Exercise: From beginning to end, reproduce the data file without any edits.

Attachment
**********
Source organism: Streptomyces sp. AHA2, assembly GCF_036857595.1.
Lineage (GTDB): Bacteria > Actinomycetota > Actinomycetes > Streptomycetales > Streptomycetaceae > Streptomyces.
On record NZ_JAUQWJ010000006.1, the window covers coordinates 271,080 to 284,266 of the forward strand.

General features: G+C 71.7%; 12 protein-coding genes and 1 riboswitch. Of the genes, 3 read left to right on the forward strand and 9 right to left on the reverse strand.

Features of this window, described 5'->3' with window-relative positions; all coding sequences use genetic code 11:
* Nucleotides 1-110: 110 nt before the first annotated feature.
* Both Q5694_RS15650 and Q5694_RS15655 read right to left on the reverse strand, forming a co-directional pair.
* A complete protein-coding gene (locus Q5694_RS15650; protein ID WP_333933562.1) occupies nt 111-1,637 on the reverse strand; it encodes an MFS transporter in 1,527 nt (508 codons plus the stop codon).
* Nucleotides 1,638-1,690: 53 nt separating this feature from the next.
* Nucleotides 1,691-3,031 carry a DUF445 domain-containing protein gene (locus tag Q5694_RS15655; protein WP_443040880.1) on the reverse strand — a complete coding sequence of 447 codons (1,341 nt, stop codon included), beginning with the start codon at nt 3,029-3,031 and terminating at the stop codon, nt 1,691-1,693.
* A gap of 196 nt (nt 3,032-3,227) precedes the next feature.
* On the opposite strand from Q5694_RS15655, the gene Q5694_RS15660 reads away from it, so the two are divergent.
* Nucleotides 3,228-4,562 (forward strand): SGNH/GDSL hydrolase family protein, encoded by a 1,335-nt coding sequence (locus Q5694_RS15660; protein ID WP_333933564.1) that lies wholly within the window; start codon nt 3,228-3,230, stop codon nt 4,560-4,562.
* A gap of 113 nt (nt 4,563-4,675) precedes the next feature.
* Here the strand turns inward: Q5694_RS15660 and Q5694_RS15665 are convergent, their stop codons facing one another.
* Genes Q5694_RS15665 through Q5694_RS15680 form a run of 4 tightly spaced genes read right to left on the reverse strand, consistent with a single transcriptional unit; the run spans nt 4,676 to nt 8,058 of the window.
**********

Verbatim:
Source organism: Streptomyces sp. AHA2, assembly GCF_036857595.1.
Lineage (GTDB): Bacteria > Actinomycetota > Actinomycetes > Streptomycetales > Streptomycetaceae > Streptomyces.
On record NZ_JAUQWJ010000006.1, the window covers coordinates 271,080 to 284,266 of the forward strand.

General features: G+C 71.7%; 12 protein-coding genes and 1 riboswitch. Of the genes, 3 read left to right on the forward strand and 9 right to left on the reverse strand.

Features of this window, described 5'->3' with window-relative positions; all coding sequences use genetic code 11:
* Nucleotides 1-110: 110 nt before the first annotated feature.
* Both Q5694_RS15650 and Q5694_RS15655 read right to left on the reverse strand, forming a co-directional pair.
* A complete protein-coding gene (locus Q5694_RS15650; protein ID WP_333933562.1) occupies nt 111-1,637 on the reverse strand; it encodes an MFS transporter in 1,527 nt (508 codons plus the stop codon).
* Nucleotides 1,638-1,690: 53 nt separating this feature from the next.
* Nucleotides 1,691-3,031 carry a DUF445 domain-containing protein gene (locus tag Q5694_RS15655; protein WP_443040880.1) on the reverse strand — a complete coding sequence of 447 codons (1,341 nt, stop codon included), beginning with the start codon at nt 3,029-3,031 and terminating at the stop codon, nt 1,691-1,693.
* A gap of 196 nt (nt 3,032-3,227) precedes the next feature.
* On the opposite strand from Q5694_RS15655, the gene Q5694_RS15660 reads away from it, so the two are divergent.
* Nucleotides 3,228-4,562 (forward strand): SGNH/GDSL hydrolase family protein, encoded by a 1,335-nt coding sequence (locus Q5694_RS15660; protein ID WP_333933564.1) that lies wholly within the window; start codon nt 3,228-3,230, stop codon nt 4,560-4,562.
* A gap of 113 nt (nt 4,563-4,675) precedes the next feature.
* Here the strand turns inward: Q5694_RS15660 and Q5694_RS15665 are convergent, their stop codons facing one another.
* Genes Q5694_RS15665 through Q5694_RS15680 form a run of 4 tightly spaced genes read right to left on the reverse strand, consistent with a single transcriptional unit; the run spans nt 4,676 to nt 8,058 of the window.